Image of Greenlandic glaciers from the 1930's. Photo: Danish Arctic Institute.

Forgotten images shed light on Greenland's glaciers

Monday 18 Jun 12
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Shfaqat Abbas Khan
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DTU Space
+4545 25 97 75
The article “An aerial view of 80 years of climate-related glacier fluctuations in southeast Greenland” is published in the June edition of Nature Geoscience (vol.  5, no. 6).
Satellite images combined with a forgotten photo archive shed light on the melting of Greenland’s glaciers.

A forgotten photo archive from the 1930’s has given researchers from the Technical University of Denmark and University of Copenhagen the opportunity to create a unique overview of the changes in glaciers in southeast Greenland over the last 80 years.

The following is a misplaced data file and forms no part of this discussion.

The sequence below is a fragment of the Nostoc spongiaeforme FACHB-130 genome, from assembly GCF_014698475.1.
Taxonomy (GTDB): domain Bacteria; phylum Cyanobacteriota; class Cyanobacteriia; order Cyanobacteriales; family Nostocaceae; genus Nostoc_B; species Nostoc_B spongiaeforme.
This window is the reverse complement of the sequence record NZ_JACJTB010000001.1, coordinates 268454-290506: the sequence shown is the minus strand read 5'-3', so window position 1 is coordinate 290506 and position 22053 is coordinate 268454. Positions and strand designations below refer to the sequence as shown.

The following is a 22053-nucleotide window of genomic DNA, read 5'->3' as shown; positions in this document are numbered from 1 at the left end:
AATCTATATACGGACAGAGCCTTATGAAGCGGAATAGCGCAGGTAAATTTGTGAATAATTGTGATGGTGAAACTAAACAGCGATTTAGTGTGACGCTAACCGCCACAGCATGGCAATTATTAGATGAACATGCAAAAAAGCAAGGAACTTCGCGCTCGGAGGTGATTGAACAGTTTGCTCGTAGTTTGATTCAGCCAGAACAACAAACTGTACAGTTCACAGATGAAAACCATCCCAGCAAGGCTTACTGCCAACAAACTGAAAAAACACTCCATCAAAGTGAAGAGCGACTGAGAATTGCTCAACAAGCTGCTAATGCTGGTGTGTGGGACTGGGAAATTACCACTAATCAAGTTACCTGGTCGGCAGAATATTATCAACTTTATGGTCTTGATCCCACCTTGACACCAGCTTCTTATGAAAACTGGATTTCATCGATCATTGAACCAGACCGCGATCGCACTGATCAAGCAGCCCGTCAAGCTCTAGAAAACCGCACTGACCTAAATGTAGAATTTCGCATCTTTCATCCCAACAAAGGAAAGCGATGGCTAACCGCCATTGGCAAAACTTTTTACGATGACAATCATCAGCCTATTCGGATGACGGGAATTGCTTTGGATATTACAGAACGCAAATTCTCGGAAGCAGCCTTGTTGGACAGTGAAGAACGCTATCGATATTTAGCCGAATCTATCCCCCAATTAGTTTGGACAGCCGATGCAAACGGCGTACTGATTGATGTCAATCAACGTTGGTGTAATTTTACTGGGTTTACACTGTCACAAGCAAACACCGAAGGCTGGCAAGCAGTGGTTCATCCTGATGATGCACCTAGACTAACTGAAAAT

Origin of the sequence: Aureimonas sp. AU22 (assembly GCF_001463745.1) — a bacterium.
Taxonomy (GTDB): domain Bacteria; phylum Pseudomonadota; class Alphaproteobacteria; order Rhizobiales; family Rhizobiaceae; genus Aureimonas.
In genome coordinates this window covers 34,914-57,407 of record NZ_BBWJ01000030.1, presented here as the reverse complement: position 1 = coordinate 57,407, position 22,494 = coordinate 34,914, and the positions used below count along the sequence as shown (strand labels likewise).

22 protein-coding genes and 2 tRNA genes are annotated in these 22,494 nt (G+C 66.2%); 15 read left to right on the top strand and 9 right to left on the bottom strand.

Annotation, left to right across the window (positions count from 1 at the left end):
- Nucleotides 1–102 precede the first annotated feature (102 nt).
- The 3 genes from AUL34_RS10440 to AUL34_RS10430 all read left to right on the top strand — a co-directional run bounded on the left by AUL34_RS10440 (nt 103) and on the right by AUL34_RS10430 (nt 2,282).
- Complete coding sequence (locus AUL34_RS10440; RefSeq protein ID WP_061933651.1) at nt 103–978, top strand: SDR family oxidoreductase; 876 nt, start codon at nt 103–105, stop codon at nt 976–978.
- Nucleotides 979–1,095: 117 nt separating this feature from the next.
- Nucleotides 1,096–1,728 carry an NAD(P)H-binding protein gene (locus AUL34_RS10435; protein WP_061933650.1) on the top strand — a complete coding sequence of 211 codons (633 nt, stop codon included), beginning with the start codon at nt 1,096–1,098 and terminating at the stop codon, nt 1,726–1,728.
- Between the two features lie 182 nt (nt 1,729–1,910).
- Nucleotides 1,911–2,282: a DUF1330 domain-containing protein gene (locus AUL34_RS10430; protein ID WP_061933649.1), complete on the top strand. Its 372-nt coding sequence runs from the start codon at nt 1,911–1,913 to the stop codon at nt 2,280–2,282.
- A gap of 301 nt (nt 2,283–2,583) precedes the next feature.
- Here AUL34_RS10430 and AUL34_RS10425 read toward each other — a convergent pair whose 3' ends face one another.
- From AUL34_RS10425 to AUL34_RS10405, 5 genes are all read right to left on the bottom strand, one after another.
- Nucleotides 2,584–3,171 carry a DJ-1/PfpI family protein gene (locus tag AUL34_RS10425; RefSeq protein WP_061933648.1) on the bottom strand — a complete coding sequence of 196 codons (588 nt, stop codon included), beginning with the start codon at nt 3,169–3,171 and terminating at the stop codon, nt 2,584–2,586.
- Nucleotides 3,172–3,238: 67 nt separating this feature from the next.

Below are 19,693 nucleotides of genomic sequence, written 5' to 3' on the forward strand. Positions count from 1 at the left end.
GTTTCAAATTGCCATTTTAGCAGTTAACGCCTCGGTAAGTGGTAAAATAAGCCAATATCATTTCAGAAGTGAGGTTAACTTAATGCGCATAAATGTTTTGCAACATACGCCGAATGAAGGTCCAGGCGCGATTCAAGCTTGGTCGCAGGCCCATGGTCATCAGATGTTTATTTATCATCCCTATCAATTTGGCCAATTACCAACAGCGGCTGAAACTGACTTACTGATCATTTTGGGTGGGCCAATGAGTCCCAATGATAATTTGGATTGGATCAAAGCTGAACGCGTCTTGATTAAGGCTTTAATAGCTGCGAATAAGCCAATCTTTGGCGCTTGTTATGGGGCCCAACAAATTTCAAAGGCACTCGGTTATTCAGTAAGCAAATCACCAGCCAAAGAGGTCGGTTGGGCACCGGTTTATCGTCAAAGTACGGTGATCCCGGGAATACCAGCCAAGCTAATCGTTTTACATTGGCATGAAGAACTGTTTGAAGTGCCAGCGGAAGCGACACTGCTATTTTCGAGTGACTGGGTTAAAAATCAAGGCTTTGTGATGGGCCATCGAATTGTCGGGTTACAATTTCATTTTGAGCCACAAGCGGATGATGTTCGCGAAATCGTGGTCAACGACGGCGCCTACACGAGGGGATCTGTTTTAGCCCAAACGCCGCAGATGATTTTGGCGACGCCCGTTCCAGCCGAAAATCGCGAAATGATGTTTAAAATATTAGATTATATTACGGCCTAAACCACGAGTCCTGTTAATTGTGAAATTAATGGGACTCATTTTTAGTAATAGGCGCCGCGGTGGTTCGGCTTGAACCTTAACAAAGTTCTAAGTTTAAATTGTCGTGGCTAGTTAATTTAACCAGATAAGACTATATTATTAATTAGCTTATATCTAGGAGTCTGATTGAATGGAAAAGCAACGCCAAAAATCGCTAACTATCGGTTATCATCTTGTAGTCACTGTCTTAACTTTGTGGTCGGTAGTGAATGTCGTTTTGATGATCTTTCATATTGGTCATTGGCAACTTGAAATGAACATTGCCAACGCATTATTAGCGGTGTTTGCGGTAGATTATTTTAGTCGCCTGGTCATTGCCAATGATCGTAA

The research has led to an article in the journal Nature Geoscience. Senior scientist Shfaqat Abbas Khan from the National Space Institute (DTU Space) is joint author on the paper.

The researchers have divided the changes in the southeast Greenlandic glaciers into six observation periods from 1933 to 2010. Red circles show retreat and green circles advance.

The researchers have divided the changes in the southeast Greenlandic glaciers into six observation periods from 1933 to 2010. Red circles show retreat and green circles advance.

Through a combination of aerial photos, photos taken from the ground, and satellite imagery, the research team has examined the development in 132 glaciers in southeast Greenland during the last 80 years.

Among other things the results have shown a widespread retreat of glaciers during the last 80 years. However, the research also shows that the glaciers are robust and can advance in a relatively short amount of time if the climate gets colder.

The University of Copenhagen has written a longer story about the research. Read it here (in Danish).